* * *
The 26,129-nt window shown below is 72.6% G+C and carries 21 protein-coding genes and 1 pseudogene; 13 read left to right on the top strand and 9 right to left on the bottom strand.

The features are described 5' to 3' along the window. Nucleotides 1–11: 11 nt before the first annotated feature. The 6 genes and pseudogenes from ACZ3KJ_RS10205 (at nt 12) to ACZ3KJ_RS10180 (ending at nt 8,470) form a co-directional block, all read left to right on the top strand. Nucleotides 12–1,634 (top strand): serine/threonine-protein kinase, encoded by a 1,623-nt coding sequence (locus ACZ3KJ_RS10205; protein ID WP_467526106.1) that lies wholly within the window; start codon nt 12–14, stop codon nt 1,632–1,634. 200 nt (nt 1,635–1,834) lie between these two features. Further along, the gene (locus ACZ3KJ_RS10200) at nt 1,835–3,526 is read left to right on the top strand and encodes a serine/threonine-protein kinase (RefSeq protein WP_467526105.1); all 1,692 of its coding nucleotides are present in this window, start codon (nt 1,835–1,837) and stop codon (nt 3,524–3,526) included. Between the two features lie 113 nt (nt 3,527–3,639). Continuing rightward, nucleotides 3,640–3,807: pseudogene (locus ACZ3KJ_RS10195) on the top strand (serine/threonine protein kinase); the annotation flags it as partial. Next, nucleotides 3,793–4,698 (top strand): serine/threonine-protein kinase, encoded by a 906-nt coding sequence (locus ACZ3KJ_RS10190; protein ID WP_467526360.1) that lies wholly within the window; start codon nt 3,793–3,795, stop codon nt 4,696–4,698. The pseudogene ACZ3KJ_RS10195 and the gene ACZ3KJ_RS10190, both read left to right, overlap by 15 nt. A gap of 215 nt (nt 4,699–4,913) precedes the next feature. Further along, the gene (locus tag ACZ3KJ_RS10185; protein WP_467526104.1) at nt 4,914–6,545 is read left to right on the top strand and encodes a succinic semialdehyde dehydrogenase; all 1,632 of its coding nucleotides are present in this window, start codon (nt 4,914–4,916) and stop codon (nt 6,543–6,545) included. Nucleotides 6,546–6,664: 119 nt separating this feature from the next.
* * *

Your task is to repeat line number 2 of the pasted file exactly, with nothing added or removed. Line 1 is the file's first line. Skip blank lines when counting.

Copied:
The features are described 5' to 3' along the window. Nucleotides 1–11: 11 nt before the first annotated feature. The 6 genes and pseudogenes from ACZ3KJ_RS10205 (at nt 12) to ACZ3KJ_RS10180 (ending at nt 8,470) form a co-directional block, all read left to right on the top strand. Nucleotides 12–1,634 (top strand): serine/threonine-protein kinase, encoded by a 1,623-nt coding sequence (locus ACZ3KJ_RS10205; protein ID WP_467526106.1) that lies wholly within the window; start codon nt 12–14, stop codon nt 1,632–1,634. 200 nt (nt 1,635–1,834) lie between these two features. Further along, the gene (locus ACZ3KJ_RS10200) at nt 1,835–3,526 is read left to right on the top strand and encodes a serine/threonine-protein kinase (RefSeq protein WP_467526105.1); all 1,692 of its coding nucleotides are present in this window, start codon (nt 1,835–1,837) and stop codon (nt 3,524–3,526) included. Between the two features lie 113 nt (nt 3,527–3,639). Continuing rightward, nucleotides 3,640–3,807: pseudogene (locus ACZ3KJ_RS10195) on the top strand (serine/threonine protein kinase); the annotation flags it as partial. Next, nucleotides 3,793–4,698 (top strand): serine/threonine-protein kinase, encoded by a 906-nt coding sequence (locus ACZ3KJ_RS10190; protein ID WP_467526360.1) that lies wholly within the window; start codon nt 3,793–3,795, stop codon nt 4,696–4,698. The pseudogene ACZ3KJ_RS10195 and the gene ACZ3KJ_RS10190, both read left to right, overlap by 15 nt. A gap of 215 nt (nt 4,699–4,913) precedes the next feature. Further along, the gene (locus tag ACZ3KJ_RS10185; protein WP_467526104.1) at nt 4,914–6,545 is read left to right on the top strand and encodes a succinic semialdehyde dehydrogenase; all 1,632 of its coding nucleotides are present in this window, start codon (nt 4,914–4,916) and stop codon (nt 6,543–6,545) included. Nucleotides 6,546–6,664: 119 nt separating this feature from the next.